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Scientists find a link between hair color and baldness

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New scientific research has found that natural hair pigmentation prior to graying may increase or decrease the risk of alopecia areata – a type of hair loss.

As part of the study, the researchers analyzed data of 8,365 white adult individuals from the UK Biobank, a database that contains detailed genetic and health information on more than half a million people between 40 and 69 years of the UK.

The research, published in the scientific journal JAMA Dermatology, revealed that people with black hair and dark brown hair had a significantly higher risk of alopecia areata compared to those with light brown hair.

Blonde individuals, meanwhile, were less likely to be diagnosed with alopecia areata compared to those with light brown hair.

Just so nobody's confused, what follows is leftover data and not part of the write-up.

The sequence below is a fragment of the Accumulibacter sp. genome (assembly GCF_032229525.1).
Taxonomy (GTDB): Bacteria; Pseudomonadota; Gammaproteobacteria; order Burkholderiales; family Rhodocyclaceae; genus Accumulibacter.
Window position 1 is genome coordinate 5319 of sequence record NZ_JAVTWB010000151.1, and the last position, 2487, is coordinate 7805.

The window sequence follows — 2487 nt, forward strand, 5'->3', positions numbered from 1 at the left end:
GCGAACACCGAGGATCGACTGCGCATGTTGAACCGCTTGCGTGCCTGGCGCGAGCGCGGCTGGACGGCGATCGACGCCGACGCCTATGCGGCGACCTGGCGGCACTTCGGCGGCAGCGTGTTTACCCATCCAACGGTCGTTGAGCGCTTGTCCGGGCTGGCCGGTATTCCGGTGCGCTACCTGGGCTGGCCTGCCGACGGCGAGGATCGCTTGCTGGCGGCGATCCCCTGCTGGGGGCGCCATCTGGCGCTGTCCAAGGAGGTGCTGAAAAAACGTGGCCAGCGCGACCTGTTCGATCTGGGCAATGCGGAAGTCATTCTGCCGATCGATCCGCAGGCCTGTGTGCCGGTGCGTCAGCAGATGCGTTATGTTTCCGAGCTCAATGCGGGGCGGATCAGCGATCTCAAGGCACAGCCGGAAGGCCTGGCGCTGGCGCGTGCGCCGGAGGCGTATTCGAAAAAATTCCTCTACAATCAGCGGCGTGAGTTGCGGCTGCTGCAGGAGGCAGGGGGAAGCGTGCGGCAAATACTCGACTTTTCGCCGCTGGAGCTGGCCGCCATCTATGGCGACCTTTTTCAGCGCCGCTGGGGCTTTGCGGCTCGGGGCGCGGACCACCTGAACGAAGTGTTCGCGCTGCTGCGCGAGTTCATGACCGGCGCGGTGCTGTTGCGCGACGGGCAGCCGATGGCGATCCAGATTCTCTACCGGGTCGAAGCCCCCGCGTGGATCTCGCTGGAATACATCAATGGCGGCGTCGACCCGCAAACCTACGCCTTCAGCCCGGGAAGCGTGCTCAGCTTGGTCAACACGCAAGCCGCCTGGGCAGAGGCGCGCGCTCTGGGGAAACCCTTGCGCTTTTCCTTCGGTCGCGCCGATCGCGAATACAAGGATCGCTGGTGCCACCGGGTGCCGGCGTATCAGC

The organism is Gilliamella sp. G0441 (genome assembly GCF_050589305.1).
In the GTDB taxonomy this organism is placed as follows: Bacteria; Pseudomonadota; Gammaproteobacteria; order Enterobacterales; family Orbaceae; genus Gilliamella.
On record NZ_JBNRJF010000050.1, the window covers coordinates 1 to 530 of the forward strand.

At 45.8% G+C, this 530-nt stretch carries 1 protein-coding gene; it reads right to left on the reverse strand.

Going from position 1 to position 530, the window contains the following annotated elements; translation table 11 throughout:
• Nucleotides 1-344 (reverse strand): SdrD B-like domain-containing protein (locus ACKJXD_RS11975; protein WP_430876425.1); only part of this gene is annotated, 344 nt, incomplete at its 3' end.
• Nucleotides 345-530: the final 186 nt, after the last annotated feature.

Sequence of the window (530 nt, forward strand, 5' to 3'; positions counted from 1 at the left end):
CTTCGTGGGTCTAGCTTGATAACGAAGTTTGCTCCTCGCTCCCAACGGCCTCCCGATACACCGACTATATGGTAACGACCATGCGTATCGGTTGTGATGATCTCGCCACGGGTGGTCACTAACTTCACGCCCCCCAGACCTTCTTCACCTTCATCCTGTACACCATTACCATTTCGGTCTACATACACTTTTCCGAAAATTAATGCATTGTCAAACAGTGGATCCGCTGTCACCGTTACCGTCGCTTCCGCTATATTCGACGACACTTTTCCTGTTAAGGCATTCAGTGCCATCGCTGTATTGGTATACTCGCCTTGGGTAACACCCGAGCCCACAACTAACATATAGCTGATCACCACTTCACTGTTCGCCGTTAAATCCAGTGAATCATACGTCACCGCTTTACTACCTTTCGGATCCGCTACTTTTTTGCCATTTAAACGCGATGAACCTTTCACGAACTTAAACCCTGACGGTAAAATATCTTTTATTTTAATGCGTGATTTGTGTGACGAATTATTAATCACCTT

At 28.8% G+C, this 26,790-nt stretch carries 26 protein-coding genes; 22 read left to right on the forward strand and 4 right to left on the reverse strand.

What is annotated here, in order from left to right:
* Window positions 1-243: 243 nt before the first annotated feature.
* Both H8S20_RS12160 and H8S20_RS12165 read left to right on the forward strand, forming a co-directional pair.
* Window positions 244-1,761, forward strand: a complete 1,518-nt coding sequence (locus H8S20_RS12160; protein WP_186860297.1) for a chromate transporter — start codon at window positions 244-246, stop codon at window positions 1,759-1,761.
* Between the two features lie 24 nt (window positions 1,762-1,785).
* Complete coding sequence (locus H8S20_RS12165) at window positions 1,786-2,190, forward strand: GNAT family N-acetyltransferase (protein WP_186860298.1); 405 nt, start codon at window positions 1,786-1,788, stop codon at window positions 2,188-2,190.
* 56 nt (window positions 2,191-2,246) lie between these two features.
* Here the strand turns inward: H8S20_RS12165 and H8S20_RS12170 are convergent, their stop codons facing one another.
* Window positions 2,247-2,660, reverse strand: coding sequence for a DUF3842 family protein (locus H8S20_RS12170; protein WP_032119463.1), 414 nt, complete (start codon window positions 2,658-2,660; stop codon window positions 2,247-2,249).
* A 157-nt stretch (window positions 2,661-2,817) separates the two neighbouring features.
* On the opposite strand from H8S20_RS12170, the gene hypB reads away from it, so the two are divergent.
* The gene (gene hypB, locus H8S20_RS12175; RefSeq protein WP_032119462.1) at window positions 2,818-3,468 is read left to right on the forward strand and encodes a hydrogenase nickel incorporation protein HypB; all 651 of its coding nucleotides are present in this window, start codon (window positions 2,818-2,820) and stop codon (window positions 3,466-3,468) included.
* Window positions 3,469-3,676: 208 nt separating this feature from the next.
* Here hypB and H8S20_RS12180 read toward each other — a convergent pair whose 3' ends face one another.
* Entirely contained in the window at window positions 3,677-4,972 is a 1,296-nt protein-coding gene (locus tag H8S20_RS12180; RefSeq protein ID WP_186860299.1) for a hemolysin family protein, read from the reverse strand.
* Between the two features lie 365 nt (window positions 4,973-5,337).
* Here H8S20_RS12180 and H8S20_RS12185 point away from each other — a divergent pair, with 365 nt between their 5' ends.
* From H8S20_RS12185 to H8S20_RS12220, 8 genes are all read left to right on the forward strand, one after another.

Scientists also concluded that the incidence of alopecia areata before graying in people with red hair is not significantly different from people with light brown hair.

“The findings of this study … seem to indicate that alopecia areata is modulated by natural hair color, preferentially affecting darker hair,” the researchers concluded.

The study authors noted, however, that “more studies are needed to better understand the immunopathogenic association between alopecia areata and hair color.”

Alopecia areata is a complex immune-mediated disorder that causes nonscarring hair loss. The fall occurs in well-defined areas, resulting in circles or oval areas of baldness.

In general, this condition is caused by genetic factors. It is often linked to diseases such as lupus, vitiligo, diabetes, among others. It can also occur as a result of cancer treatments. In addition, alopecia areata can be triggered or aggravated by emotional factors.

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